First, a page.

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does cbd oil work topically

CBD topicals are products formulated to be applied to your skin. This product category is home to a dazzling array of options, from lotions and balms to bath products to transdermal patches. If there’s a skincare product out there, its CBD-infused counterpart can be found alongside it.

Ultra-rich body butter for dry, dehydrated skin

What are CBD topicals?

CBD oil is often what people use to describe the extract that comes from the hemp plant. Often, CBD oil the same word people use to describe a tincture, which is CBD hemp extract blended with a carrier oil, which is designed for ingestion. Tinctures can often contain flavors and other ingredients whose benefits are designed for ingestion. Topicals work differently because they are often formulated with other key ingredients that deliver skin and body benefits through skin application. Its strongest impact is seen and felt locally, in the area where you rub in or apply the topical. In addition, ingestibles are not tested for skin sensitivity and skin safety, and have different quality testing protocols. It’s always important to use products as directed both to get the desired benefit, but also to ensure that it’s safe.

CBD topicals are used no differently than any other lotion or body balm. Take a small amount and apply it directly to the body part of your choice. Its effect is experienced locally at the site of application.

While the amount of THC in full spectrum hemp extract is so miniscule that the psychoactive effects are not typically felt – by U.S. law, hemp cannot contain more than 0.3 percent THC – you may not want to consume any THC at all. If that’s the case, broad spectrum is the right fit for you. Broad spectrum hemp extract retains all cannabinoids, terpenes, and other desirable compounds, but attempts to further remove the trace amounts of THC. At Prima, all our CBD products are made from broad spectrum phytocannabinoid-rich hemp extract.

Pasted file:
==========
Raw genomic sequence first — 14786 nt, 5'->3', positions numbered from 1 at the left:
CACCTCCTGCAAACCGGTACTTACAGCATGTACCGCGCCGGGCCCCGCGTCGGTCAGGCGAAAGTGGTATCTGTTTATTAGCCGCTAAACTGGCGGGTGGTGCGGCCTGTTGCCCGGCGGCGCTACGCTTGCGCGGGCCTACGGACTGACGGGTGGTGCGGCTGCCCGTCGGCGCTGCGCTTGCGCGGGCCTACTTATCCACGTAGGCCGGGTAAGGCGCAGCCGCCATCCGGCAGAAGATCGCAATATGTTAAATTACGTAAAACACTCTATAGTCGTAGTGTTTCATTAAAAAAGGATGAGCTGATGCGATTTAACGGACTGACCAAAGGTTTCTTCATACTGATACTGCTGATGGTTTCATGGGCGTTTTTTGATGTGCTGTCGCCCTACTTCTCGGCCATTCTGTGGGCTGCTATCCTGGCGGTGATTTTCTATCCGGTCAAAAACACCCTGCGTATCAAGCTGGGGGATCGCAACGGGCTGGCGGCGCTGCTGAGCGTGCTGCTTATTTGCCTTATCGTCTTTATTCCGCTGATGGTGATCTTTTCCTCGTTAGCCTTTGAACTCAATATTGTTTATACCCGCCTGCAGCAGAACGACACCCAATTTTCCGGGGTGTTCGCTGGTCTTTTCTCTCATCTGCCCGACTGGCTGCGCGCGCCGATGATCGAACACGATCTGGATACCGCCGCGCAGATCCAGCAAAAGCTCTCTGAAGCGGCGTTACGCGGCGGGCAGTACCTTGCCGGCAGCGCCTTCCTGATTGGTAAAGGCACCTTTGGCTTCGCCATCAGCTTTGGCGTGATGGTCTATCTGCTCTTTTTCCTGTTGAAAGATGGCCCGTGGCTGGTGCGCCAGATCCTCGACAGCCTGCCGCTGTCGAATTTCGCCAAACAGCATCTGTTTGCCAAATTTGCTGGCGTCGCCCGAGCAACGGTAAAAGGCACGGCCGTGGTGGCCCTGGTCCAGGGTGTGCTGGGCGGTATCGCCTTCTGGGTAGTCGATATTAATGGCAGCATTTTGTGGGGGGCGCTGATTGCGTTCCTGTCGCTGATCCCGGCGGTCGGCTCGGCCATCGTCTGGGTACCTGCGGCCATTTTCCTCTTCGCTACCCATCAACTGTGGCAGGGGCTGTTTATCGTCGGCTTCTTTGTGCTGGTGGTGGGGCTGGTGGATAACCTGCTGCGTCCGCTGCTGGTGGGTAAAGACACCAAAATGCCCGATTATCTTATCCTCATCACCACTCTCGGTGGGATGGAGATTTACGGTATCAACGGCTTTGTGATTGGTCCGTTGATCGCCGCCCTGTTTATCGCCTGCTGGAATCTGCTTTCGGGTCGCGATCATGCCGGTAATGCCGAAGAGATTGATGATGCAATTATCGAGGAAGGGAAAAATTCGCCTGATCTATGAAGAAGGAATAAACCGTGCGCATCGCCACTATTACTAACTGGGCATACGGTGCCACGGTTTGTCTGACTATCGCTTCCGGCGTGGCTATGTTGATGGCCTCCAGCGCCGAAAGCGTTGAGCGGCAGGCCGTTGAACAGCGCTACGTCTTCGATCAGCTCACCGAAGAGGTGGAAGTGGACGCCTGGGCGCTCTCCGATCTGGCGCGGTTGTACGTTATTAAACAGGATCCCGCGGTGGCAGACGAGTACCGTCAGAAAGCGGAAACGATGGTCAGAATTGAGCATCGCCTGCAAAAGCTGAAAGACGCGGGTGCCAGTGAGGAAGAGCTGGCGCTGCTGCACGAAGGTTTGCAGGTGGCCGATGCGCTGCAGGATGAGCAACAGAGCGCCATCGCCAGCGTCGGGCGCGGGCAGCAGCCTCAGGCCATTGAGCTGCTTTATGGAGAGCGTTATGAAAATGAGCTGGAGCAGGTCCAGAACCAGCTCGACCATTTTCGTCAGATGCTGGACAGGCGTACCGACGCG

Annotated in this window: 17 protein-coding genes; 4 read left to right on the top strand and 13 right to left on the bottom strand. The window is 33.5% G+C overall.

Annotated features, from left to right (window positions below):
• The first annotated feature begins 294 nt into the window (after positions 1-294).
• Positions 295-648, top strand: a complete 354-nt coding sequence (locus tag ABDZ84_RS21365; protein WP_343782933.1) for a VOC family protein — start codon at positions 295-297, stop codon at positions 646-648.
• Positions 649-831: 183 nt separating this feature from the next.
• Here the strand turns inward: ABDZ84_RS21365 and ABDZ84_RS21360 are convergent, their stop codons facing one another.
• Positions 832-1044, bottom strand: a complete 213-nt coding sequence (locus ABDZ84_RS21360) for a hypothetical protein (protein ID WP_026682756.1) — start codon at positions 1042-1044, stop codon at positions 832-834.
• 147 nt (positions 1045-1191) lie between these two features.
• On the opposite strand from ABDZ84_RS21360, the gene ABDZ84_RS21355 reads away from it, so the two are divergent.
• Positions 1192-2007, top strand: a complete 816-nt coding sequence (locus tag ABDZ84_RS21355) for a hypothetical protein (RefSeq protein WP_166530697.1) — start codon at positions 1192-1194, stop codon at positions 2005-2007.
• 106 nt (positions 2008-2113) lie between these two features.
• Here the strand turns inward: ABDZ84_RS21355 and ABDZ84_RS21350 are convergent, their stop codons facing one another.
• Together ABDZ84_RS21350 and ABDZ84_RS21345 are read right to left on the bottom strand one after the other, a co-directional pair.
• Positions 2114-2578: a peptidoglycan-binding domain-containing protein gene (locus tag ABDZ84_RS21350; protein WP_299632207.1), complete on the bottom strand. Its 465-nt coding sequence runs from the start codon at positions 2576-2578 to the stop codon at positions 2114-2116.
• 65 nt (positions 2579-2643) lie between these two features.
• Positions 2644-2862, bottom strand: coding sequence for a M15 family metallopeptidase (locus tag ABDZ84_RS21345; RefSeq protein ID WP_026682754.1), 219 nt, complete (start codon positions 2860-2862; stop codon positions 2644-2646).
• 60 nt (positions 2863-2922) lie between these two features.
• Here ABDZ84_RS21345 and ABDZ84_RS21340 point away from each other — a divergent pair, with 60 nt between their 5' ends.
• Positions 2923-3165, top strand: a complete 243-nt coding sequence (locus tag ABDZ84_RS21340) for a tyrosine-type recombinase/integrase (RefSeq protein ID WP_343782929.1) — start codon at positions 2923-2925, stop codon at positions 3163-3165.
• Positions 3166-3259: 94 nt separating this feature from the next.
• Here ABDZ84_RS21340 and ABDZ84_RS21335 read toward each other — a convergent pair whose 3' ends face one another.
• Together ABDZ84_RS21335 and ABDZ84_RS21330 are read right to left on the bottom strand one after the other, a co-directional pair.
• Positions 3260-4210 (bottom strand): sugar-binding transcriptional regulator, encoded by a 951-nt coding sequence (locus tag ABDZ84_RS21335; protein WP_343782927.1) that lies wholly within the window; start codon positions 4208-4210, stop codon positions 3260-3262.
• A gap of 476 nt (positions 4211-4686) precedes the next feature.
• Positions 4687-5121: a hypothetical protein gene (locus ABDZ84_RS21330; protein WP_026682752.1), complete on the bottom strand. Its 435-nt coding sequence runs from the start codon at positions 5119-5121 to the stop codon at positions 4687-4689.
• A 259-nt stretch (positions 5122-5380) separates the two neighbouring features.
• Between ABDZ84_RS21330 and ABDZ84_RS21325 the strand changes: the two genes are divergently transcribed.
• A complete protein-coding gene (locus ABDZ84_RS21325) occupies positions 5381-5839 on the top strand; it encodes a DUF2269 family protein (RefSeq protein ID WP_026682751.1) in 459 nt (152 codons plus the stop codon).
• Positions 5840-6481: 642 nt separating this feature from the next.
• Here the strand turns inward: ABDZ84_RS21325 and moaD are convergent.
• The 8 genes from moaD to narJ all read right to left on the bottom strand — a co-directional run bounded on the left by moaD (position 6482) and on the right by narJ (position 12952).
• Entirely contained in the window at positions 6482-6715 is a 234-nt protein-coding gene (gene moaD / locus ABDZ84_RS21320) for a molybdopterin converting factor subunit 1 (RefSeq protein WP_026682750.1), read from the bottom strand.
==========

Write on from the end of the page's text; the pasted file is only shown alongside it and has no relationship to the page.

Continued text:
Then the researchers measured the inflammation in each rat’s knee joint, the level of CBD that made it into their bloodstream, and their pain-related behaviors. They found that the rats that were given the two highest doses of CBD showed significantly lower levels of inflammation and lower pain behavior scores compared to those that got the control. The two lower doses didn’t show much of an effect.

Nevertheless, how do we account for all the people out there (like me) who use these products and feel like they’re doing something? Beyond the placebo effect, it’s possible that something else in the cream could be doing the heavy lifting here. These products don’t just contain CBD, Dr. Tishler points out. In fact, many of them also come with ingredients like arnica, menthol, or camphor, which may all provide a more immediate sensation of soothing or pain relief. So it could be those ingredients (or just the act of massaging the balm into your skin) that makes you feel better.

Here’s what the research says about using CBD for pain.

But if you’re reading this, you are probably not a rat, which means these results aren’t directly applicable to your life. Although we know that rats do share much of our physiology—including CB1 and CB2 receptors—these studies don’t really tell us if humans would have the same results with CBD.

All of this points to how hard it is to study the specific effects of CBD on its own—which might be why it’s tempting to claim that it’s the cure for everything without a whole lot of research to actually back up all of those claims.

“It might be that cannabidiol by itself is helpful for pain, but at this point we don’t know that,” Cooper says.